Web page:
Self-employed individuals are likely eagerly checking out premiums on the health insurance exchanges created by Obamacare. But based on one new report at least, they may be sorely disappointed.
The Heritage Foundation, a conservative think tank, released a state-by-state summary of the average one-month premium change that individuals who currently have non-group individual health insurance could find on their exchange. (Hawaii and Massachusetts were omitted from the study due to lack of available rate data.)
The analysis shows overwhelmingly that individuals would pay more—up to 257 percent more—by abandoning their current policy and buying one through the exchange. Only four states—Colorado, New Jersey, New York and Rhode Island—are shown to offer lower premiums on the exchange than the individual market. Nearly a dozen states, including Virginia and Texas, show individual premiums more than doubling on the exchange.
Rate increases on the exchange, Heritage found, will be particularly large for people in their 20s and 30s, though many in their 50s will also see increases.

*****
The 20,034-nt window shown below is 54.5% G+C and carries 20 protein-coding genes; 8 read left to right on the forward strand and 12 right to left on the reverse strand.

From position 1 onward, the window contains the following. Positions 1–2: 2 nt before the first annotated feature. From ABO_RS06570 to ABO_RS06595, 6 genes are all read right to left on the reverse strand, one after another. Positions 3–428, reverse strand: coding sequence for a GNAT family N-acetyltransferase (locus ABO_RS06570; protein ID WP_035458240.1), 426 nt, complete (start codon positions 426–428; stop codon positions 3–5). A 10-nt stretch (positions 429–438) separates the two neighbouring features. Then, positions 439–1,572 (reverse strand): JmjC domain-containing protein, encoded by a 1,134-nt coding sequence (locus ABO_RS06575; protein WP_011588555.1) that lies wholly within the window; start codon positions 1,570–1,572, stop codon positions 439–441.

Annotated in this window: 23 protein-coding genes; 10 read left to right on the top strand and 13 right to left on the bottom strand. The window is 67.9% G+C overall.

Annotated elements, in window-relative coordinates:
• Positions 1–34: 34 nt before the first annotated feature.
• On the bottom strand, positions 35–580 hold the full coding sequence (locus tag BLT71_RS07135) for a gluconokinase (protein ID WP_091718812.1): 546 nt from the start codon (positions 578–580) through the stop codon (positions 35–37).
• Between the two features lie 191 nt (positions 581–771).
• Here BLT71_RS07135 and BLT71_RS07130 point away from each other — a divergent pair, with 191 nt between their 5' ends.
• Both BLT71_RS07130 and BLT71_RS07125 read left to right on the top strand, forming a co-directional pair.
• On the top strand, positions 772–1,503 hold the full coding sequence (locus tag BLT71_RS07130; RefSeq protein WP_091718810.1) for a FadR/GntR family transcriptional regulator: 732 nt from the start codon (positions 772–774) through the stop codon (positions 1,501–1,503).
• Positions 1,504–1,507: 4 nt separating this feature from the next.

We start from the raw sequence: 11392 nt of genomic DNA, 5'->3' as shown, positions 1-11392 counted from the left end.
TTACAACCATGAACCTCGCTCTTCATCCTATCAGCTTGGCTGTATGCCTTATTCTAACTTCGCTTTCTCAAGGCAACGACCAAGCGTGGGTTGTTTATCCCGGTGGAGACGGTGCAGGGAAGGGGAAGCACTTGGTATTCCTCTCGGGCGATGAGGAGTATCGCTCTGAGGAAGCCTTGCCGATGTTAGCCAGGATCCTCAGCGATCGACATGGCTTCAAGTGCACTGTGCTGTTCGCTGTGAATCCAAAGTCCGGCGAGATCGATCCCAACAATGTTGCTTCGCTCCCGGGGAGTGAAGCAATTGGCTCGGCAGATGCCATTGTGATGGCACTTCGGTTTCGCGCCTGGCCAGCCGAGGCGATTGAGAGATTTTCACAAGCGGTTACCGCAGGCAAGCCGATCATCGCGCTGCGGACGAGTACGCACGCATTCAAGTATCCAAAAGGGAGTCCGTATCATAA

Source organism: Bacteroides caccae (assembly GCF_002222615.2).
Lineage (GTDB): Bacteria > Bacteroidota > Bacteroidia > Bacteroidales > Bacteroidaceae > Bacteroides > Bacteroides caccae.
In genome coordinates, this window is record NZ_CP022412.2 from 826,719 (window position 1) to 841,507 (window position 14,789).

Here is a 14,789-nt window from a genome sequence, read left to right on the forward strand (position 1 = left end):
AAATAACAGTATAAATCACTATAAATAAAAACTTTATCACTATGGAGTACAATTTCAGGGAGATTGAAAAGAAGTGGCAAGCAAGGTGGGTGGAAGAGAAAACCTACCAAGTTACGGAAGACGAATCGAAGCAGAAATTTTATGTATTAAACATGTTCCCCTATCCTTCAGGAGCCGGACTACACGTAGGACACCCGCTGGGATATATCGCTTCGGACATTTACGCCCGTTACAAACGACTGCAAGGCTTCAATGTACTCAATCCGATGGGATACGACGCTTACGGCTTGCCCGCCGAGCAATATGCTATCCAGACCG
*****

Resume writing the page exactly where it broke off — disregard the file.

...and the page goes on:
While the analysis might seem to bruise Obamacare's reputation, critics point to major oversights. For one thing, it doesn’t factor in that 26 million Americans are expected to qualify for subsidies under Obamacare—which would reduce monthly premiums for low-income Americans to under $100 per month, or even make them free.
Moreover, the Heritage Foundation’s analysis doesn’t mention the reality that many Americans today can’t get health insurance on the private market due to preexisting conditions. Obamacare prohibits insurers from denying coverage to anyone with a preexisting medical condition, meaning many people with health concerns will now be able to find coverage on the exchange.
Tampa Bay Tribune’s PolitiFact.com dissects recent remarks by Texas Senator Ted Cruz that “virtually every” American has seen rates go “up and up and up” under Obamacare. It looks at the Heritage study and finds that while many currently insured Americans will indeed see increases of 30 percent or more under Obamacare, there are also millions—particularly those who are making less than 400 percent of the poverty level—who will find lower rates on the exchanges.
“It is true that young adults, along with some older adults, are vulnerable to hefty premiums hikes, but as painful as that might be, their numbers hardly amount to ‘virtually every person,’” PolitiFact writes.
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